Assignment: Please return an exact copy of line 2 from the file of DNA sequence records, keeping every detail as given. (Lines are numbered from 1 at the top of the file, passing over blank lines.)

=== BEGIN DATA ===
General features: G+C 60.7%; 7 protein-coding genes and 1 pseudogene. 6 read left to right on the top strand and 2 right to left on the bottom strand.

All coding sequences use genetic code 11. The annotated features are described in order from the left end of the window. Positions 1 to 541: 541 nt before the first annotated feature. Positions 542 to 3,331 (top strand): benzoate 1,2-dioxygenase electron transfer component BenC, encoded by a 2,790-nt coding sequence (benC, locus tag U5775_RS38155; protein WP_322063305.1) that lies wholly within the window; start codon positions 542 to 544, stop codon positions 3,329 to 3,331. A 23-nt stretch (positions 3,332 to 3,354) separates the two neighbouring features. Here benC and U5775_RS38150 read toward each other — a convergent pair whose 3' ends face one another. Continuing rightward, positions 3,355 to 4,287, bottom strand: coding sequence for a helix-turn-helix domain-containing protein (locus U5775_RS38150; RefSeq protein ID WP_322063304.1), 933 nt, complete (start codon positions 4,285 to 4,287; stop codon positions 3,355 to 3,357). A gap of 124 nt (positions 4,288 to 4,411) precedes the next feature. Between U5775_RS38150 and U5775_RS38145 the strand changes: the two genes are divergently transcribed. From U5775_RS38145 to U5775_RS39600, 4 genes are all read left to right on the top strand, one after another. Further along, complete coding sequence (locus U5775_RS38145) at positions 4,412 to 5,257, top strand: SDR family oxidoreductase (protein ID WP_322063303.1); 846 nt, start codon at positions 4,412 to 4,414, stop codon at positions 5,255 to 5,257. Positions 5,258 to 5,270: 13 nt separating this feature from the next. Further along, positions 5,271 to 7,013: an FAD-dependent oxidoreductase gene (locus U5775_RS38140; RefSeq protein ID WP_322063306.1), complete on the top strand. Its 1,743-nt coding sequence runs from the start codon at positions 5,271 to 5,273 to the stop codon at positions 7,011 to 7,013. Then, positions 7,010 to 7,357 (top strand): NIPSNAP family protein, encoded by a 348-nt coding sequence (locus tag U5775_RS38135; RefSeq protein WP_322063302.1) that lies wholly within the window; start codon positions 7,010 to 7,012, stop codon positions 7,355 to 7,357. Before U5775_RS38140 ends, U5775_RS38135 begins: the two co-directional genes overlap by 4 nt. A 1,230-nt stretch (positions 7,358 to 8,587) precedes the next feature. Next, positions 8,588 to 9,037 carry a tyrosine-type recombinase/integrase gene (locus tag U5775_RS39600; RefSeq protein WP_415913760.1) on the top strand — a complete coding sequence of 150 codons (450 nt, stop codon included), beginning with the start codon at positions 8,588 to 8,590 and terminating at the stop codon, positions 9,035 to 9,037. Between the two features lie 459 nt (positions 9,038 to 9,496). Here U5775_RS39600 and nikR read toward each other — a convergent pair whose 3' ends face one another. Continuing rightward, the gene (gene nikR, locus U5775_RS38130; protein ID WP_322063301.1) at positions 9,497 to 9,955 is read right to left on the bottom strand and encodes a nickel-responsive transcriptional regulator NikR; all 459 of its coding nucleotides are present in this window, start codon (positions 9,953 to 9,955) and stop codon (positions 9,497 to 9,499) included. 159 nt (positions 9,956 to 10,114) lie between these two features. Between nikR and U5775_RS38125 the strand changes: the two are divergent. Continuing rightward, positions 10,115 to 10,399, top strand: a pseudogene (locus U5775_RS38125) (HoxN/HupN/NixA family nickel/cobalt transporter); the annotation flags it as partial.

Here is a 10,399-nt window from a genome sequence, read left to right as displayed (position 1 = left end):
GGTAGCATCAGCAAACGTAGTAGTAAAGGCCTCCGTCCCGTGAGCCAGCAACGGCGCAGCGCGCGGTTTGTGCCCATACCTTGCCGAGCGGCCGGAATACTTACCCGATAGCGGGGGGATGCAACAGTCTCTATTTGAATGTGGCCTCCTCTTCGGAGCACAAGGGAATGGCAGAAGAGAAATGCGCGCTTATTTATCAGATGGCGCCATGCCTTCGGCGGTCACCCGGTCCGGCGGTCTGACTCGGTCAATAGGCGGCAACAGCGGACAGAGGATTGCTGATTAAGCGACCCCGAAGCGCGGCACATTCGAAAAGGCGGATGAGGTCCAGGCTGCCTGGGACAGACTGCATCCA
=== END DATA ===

All coding sequences use genetic code 11. The annotated features are described in order from the left end of the window. Positions 1 to 541: 541 nt before the first annotated feature. Positions 542 to 3,331 (top strand): benzoate 1,2-dioxygenase electron transfer component BenC, encoded by a 2,790-nt coding sequence (benC, locus tag U5775_RS38155; protein WP_322063305.1) that lies wholly within the window; start codon positions 542 to 544, stop codon positions 3,329 to 3,331. A 23-nt stretch (positions 3,332 to 3,354) separates the two neighbouring features. Here benC and U5775_RS38150 read toward each other — a convergent pair whose 3' ends face one another. Continuing rightward, positions 3,355 to 4,287, bottom strand: coding sequence for a helix-turn-helix domain-containing protein (locus U5775_RS38150; RefSeq protein ID WP_322063304.1), 933 nt, complete (start codon positions 4,285 to 4,287; stop codon positions 3,355 to 3,357). A gap of 124 nt (positions 4,288 to 4,411) precedes the next feature. Between U5775_RS38150 and U5775_RS38145 the strand changes: the two genes are divergently transcribed. From U5775_RS38145 to U5775_RS39600, 4 genes are all read left to right on the top strand, one after another. Further along, complete coding sequence (locus U5775_RS38145) at positions 4,412 to 5,257, top strand: SDR family oxidoreductase (protein ID WP_322063303.1); 846 nt, start codon at positions 4,412 to 4,414, stop codon at positions 5,255 to 5,257. Positions 5,258 to 5,270: 13 nt separating this feature from the next. Further along, positions 5,271 to 7,013: an FAD-dependent oxidoreductase gene (locus U5775_RS38140; RefSeq protein ID WP_322063306.1), complete on the top strand. Its 1,743-nt coding sequence runs from the start codon at positions 5,271 to 5,273 to the stop codon at positions 7,011 to 7,013. Then, positions 7,010 to 7,357 (top strand): NIPSNAP family protein, encoded by a 348-nt coding sequence (locus tag U5775_RS38135; RefSeq protein WP_322063302.1) that lies wholly within the window; start codon positions 7,010 to 7,012, stop codon positions 7,355 to 7,357. Before U5775_RS38140 ends, U5775_RS38135 begins: the two co-directional genes overlap by 4 nt. A 1,230-nt stretch (positions 7,358 to 8,587) precedes the next feature. Next, positions 8,588 to 9,037 carry a tyrosine-type recombinase/integrase gene (locus tag U5775_RS39600; RefSeq protein WP_415913760.1) on the top strand — a complete coding sequence of 150 codons (450 nt, stop codon included), beginning with the start codon at positions 8,588 to 8,590 and terminating at the stop codon, positions 9,035 to 9,037. Between the two features lie 459 nt (positions 9,038 to 9,496). Here U5775_RS39600 and nikR read toward each other — a convergent pair whose 3' ends face one another. Continuing rightward, the gene (gene nikR, locus U5775_RS38130; protein ID WP_322063301.1) at positions 9,497 to 9,955 is read right to left on the bottom strand and encodes a nickel-responsive transcriptional regulator NikR; all 459 of its coding nucleotides are present in this window, start codon (positions 9,953 to 9,955) and stop codon (positions 9,497 to 9,499) included. 159 nt (positions 9,956 to 10,114) lie between these two features. Between nikR and U5775_RS38125 the strand changes: the two are divergent. Continuing rightward, positions 10,115 to 10,399, top strand: a pseudogene (locus U5775_RS38125) (HoxN/HupN/NixA family nickel/cobalt transporter); the annotation flags it as partial.